30.3.11

The obligatory birthday post

Daffodils at Green Park

Just spent a few minutes dipping into old blog posts from on or around my birthday, over the last few years. The voice is still there, but I'm thinking the person may have shifted, a little.

This year's birthday (as dutifully tweeted and Facebooked):
Class, Giorgio Agamben lecture in Kingston, pub after, instant noodles when I got home – all more fun than it sounds!
Listening to an Italian philosopher may not be everyone's idea of birthday fun, but mostly I study the writings of dead white men, and I do intend to dip into Agamben for my dissertation --- so I got a kick out of seeing and hearing the man himself. He put on a very dapper blue hat as he was getting ready to leave afterwards.

It was also very nice to get face-to-face birthday wishes from people whom I've gotten to know in my course, and to hang out with them in Kingston (about 30 minutes' train ride south of London). Sometimes it's nice to have Facebook break the ice about such things. No pressies, just drinks in the pub -- I quite like the British way.

Other nice things: warm and sunny weather all of last week when my cousin was in town, and a little on my birthday yesterday too. I've started carrying sunglasses around in my bag again, and I can't wait to wear skirts without having to put on tights underneath. Come on, spring, you can do it!

Meanwhile, there is some nonsense going on in Singapore with various people (including cabinet ministers) saying silly or downright offensive things. But all you need to read is Siew Kum Hong and mr brown (here and here).

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23.3.11

Oops, where did March go?

The Deptford Project Cafe

I'm down to almost my last week of classes. This surprises anyone who's never paid attention to the peculiarities of the UK university calendar. After March, we'll be left on our own to write papers, take exams, and finally research and write our dissertations. Some of my coursemates who aren't from the UK will be decamping for home, or shuttling between home and London for that stretch, but I prefer to stay in one place with my notes, books, library access and lecturers at hand. Making sense of critical theory is hard enough without having to juggle logistical difficulties as well.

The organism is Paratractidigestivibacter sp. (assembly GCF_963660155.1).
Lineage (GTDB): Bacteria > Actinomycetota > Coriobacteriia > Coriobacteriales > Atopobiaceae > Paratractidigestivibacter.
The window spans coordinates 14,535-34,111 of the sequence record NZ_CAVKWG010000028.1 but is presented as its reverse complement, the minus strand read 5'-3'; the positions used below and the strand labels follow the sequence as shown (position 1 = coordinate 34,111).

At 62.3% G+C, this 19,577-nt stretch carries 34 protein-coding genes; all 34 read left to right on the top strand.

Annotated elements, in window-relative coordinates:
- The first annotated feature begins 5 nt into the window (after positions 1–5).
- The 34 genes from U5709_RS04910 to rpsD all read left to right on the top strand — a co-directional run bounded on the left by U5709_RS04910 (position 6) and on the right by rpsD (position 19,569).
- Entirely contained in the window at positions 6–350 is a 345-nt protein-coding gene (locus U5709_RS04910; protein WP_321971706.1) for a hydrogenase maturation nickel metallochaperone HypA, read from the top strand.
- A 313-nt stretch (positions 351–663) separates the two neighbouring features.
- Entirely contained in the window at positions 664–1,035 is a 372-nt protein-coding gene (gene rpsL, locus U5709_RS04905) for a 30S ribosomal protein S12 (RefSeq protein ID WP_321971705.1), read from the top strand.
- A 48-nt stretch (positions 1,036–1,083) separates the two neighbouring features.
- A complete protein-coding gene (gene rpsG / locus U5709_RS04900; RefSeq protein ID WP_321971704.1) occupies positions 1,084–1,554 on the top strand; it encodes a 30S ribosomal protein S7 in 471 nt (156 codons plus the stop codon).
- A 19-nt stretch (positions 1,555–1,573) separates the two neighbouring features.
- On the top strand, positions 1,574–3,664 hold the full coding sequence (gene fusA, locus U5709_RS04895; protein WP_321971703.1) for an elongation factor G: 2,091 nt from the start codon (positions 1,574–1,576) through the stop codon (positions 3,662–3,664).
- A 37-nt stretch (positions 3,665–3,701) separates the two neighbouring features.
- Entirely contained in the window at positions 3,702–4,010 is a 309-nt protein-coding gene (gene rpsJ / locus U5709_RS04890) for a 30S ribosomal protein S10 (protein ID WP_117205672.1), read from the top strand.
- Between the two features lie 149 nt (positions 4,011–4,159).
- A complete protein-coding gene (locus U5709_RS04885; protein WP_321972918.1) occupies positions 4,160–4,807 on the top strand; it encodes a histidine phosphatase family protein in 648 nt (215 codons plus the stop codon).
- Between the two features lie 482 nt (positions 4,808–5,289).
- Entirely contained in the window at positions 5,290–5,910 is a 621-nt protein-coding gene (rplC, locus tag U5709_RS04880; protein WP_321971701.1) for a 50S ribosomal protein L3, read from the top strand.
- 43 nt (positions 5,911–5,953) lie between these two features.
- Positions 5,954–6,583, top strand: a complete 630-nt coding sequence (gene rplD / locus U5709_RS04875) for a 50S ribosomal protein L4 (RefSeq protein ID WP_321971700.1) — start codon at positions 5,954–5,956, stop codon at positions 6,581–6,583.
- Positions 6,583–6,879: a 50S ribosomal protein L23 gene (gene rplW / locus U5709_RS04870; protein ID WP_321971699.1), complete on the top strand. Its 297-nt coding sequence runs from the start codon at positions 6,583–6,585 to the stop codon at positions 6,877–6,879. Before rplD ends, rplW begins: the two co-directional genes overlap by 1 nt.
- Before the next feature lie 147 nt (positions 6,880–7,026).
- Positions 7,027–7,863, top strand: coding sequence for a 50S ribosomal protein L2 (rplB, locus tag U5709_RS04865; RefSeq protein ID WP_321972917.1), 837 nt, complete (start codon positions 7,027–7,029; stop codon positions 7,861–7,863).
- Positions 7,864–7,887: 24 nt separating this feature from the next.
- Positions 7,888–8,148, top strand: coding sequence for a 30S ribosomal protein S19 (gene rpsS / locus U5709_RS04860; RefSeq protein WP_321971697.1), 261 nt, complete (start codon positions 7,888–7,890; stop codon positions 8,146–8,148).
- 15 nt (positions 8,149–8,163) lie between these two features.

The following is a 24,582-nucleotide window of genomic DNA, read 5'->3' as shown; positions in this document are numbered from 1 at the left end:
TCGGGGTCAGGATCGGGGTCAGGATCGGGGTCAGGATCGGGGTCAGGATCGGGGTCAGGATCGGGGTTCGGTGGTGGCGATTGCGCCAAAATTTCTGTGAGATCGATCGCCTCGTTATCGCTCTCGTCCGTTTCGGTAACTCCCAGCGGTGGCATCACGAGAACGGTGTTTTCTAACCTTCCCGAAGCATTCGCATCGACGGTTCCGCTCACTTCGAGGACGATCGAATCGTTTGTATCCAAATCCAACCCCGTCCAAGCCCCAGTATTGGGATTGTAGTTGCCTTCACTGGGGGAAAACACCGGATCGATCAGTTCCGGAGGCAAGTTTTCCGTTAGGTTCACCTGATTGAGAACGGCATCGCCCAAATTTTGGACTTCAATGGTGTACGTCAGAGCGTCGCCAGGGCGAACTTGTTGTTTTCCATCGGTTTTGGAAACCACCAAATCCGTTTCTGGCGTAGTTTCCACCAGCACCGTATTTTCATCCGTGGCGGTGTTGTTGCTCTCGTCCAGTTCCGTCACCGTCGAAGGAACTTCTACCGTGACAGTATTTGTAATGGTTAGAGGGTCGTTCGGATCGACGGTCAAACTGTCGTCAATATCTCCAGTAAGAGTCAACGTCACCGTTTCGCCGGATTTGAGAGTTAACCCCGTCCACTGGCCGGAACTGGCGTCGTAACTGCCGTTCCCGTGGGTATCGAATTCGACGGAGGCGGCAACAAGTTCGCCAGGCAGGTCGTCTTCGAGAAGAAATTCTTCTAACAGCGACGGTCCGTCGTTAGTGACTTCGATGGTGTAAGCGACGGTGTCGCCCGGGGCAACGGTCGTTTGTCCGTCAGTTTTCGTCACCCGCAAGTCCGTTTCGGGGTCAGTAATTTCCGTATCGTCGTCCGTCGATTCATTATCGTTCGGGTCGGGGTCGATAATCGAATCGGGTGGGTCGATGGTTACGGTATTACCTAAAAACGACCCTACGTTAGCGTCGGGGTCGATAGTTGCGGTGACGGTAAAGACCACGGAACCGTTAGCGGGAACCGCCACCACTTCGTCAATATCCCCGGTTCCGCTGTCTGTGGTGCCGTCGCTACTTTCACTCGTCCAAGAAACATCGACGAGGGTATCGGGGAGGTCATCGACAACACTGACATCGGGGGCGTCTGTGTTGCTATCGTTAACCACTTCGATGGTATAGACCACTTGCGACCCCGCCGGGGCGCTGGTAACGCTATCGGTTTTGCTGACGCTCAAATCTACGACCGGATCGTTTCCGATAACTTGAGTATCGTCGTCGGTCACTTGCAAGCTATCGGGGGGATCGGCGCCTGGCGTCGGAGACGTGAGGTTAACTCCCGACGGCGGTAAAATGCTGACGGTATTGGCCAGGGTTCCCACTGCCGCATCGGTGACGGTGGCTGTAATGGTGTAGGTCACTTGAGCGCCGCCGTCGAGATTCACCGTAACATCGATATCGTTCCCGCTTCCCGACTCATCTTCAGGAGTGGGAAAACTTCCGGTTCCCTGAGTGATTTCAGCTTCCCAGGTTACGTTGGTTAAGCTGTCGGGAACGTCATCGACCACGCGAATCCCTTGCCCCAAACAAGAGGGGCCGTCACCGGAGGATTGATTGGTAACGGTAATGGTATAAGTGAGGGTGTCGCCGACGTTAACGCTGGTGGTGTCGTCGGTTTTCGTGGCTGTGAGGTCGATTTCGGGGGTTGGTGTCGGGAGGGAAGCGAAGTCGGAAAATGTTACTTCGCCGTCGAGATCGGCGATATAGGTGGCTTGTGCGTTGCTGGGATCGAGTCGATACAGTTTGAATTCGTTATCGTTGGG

Yesterday I finally mailed off my book proposal and grant application. If you ask me what the book is about, I'll probably refer you to points #17 and #18 in Alexander Chee's list of "100 Things About a Novel". Which is another way of saying: I'm still figuring out what it's about, but I managed to jot down a few thoughts to satisfy the application requirements.

While I was writing and keeping up with school and the Arab spring and what's happening in Japan, spring slinked in at last, with blue skies and cherry blossoms. I do believe I'm optimistic enough to start carrying my sunglasses around as a matter of course, as I do in Singapore.

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4.3.11

After dinner with my Singaporean kaki

Kaki is a Singlish expression (lifted from Teochew) meaning friends/buddies/mates. I got into the habit of using the word in the last couple of years, definitely thanks to otterman, who frequently sprinkles it in his tweets and blog entries.

My Singaporean kaki in London are a ragtag bunch of mostly postgraduate students. I suppose what we have in common, other than Singapore, is the sense of a finite, too-short time we have in this alluring, expensive, extravagant city. We're all in our late 20s or early 30s (okay *cough*mid-30s*cough*), and have taken the time (and money) out for one reason or another to come and study something we couldn't have studied at home: cultural studies, art and politics, architectural conservation, development studies. Also, for various personal and/or professional reasons, we're mostly going home when our study time is up.

So we get together every so often to talk-cock-sing-song-lim-beer, and sometimes this throws up random conversation gems, like:

In the middle of tucking into grilled lamb rib served with rice at a Cantonese restaurant, we were wondering why the restaurant serves it --- very nicely done, by the way --- since lamb/goat doesn't really feature in Cantonese cuisine, to our (five-Singaporeans-and-one-Malaysian's) knowledge anyway. Then one of us recalls in a broken fashion some legend from Guangzhou about five goats coming down from heaven to rescue the city from some crisis or other. Another friend wonders: "So did the people eat the goats after that?"

*cough*

It turns out Guangzhou has a statue commemorating the legend, so I'm guessing: not so much with the eating, then.

Another mystery that popped up over beer later: where does one get good goreng pisang (deep-fried battered bananas) in Singapore these days? I couldn't even think of one place to get them, though the goat-legend-telling friend mentioned the Lim Kee stall at Maxwell Market.

Funny thing is, I can almost recall the last place I bought them, maybe three or four years ago, it feels like. I remember the oily texture of the battered snack on wax paper in my hands, I remember telling the hawker how many pieces I wanted, maybe some of the battered sweet potato pieces too for the person I was with --- but where the hell was it?

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